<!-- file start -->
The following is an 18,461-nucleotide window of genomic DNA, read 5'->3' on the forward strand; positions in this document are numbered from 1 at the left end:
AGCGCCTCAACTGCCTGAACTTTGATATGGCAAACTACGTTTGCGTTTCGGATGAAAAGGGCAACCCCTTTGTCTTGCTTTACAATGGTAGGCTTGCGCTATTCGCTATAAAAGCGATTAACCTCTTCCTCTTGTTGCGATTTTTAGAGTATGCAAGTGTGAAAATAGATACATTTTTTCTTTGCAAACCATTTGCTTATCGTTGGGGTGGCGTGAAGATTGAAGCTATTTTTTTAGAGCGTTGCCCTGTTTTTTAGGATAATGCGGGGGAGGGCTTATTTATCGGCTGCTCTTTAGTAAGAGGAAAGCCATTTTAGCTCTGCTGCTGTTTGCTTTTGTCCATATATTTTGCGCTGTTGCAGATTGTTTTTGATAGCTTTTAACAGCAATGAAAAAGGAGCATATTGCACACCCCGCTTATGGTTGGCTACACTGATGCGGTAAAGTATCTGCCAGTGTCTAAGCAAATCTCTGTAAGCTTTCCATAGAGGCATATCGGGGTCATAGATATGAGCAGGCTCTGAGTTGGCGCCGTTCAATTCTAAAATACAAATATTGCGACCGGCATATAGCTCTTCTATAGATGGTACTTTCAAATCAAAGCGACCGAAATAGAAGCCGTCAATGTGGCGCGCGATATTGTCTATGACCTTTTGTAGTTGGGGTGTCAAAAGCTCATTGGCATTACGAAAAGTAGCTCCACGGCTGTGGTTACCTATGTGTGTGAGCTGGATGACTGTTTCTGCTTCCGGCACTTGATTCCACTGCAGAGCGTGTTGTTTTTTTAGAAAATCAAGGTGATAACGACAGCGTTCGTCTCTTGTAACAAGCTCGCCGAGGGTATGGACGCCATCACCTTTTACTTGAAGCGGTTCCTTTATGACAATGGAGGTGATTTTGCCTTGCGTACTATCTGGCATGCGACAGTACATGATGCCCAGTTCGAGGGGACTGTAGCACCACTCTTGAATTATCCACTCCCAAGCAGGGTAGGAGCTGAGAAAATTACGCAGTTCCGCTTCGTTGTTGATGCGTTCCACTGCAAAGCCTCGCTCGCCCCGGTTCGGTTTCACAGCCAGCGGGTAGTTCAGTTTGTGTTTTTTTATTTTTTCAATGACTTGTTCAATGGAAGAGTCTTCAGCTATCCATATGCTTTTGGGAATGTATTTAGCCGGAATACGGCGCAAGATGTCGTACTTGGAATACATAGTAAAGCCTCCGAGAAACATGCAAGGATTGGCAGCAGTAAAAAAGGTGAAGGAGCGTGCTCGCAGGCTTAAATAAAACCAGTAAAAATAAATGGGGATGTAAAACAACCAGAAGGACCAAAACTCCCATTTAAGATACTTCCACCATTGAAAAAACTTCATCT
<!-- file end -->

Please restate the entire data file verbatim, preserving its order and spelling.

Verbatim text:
The following is an 18,461-nucleotide window of genomic DNA, read 5'->3' on the forward strand; positions in this document are numbered from 1 at the left end:
AGCGCCTCAACTGCCTGAACTTTGATATGGCAAACTACGTTTGCGTTTCGGATGAAAAGGGCAACCCCTTTGTCTTGCTTTACAATGGTAGGCTTGCGCTATTCGCTATAAAAGCGATTAACCTCTTCCTCTTGTTGCGATTTTTAGAGTATGCAAGTGTGAAAATAGATACATTTTTTCTTTGCAAACCATTTGCTTATCGTTGGGGTGGCGTGAAGATTGAAGCTATTTTTTTAGAGCGTTGCCCTGTTTTTTAGGATAATGCGGGGGAGGGCTTATTTATCGGCTGCTCTTTAGTAAGAGGAAAGCCATTTTAGCTCTGCTGCTGTTTGCTTTTGTCCATATATTTTGCGCTGTTGCAGATTGTTTTTGATAGCTTTTAACAGCAATGAAAAAGGAGCATATTGCACACCCCGCTTATGGTTGGCTACACTGATGCGGTAAAGTATCTGCCAGTGTCTAAGCAAATCTCTGTAAGCTTTCCATAGAGGCATATCGGGGTCATAGATATGAGCAGGCTCTGAGTTGGCGCCGTTCAATTCTAAAATACAAATATTGCGACCGGCATATAGCTCTTCTATAGATGGTACTTTCAAATCAAAGCGACCGAAATAGAAGCCGTCAATGTGGCGCGCGATATTGTCTATGACCTTTTGTAGTTGGGGTGTCAAAAGCTCATTGGCATTACGAAAAGTAGCTCCACGGCTGTGGTTACCTATGTGTGTGAGCTGGATGACTGTTTCTGCTTCCGGCACTTGATTCCACTGCAGAGCGTGTTGTTTTTTTAGAAAATCAAGGTGATAACGACAGCGTTCGTCTCTTGTAACAAGCTCGCCGAGGGTATGGACGCCATCACCTTTTACTTGAAGCGGTTCCTTTATGACAATGGAGGTGATTTTGCCTTGCGTACTATCTGGCATGCGACAGTACATGATGCCCAGTTCGAGGGGACTGTAGCACCACTCTTGAATTATCCACTCCCAAGCAGGGTAGGAGCTGAGAAAATTACGCAGTTCCGCTTCGTTGTTGATGCGTTCCACTGCAAAGCCTCGCTCGCCCCGGTTCGGTTTCACAGCCAGCGGGTAGTTCAGTTTGTGTTTTTTTATTTTTTCAATGACTTGTTCAATGGAAGAGTCTTCAGCTATCCATATGCTTTTGGGAATGTATTTAGCCGGAATACGGCGCAAGATGTCGTACTTGGAATACATAGTAAAGCCTCCGAGAAACATGCAAGGATTGGCAGCAGTAAAAAAGGTGAAGGAGCGTGCTCGCAGGCTTAAATAAAACCAGTAAAAATAAATGGGGATGTAAAACAACCAGAAGGACCAAAACTCCCATTTAAGATACTTCCACCATTGAAAAAACTTCATCT